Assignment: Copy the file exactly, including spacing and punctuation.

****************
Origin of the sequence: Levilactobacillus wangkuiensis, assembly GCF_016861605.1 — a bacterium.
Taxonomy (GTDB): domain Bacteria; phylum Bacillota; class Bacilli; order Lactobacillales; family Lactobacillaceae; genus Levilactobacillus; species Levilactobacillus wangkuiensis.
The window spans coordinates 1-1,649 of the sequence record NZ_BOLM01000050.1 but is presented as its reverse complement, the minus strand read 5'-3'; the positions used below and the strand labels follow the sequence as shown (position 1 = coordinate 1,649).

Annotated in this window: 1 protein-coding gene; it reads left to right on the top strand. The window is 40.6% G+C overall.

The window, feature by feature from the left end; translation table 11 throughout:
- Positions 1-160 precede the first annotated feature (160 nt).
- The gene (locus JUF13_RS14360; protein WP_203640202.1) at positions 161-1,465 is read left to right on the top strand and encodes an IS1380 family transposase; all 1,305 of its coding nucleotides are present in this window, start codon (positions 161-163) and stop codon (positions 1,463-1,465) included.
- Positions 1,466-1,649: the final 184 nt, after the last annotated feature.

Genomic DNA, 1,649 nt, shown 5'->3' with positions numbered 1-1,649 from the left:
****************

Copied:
Origin of the sequence: Levilactobacillus wangkuiensis, assembly GCF_016861605.1 — a bacterium.
Taxonomy (GTDB): domain Bacteria; phylum Bacillota; class Bacilli; order Lactobacillales; family Lactobacillaceae; genus Levilactobacillus; species Levilactobacillus wangkuiensis.
The window spans coordinates 1-1,649 of the sequence record NZ_BOLM01000050.1 but is presented as its reverse complement, the minus strand read 5'-3'; the positions used below and the strand labels follow the sequence as shown (position 1 = coordinate 1,649).

Annotated in this window: 1 protein-coding gene; it reads left to right on the top strand. The window is 40.6% G+C overall.

The window, feature by feature from the left end; translation table 11 throughout:
- Positions 1-160 precede the first annotated feature (160 nt).
- The gene (locus JUF13_RS14360; protein WP_203640202.1) at positions 161-1,465 is read left to right on the top strand and encodes an IS1380 family transposase; all 1,305 of its coding nucleotides are present in this window, start codon (positions 161-163) and stop codon (positions 1,463-1,465) included.
- Positions 1,466-1,649: the final 184 nt, after the last annotated feature.

Genomic DNA, 1,649 nt, shown 5'->3' with positions numbered 1-1,649 from the left: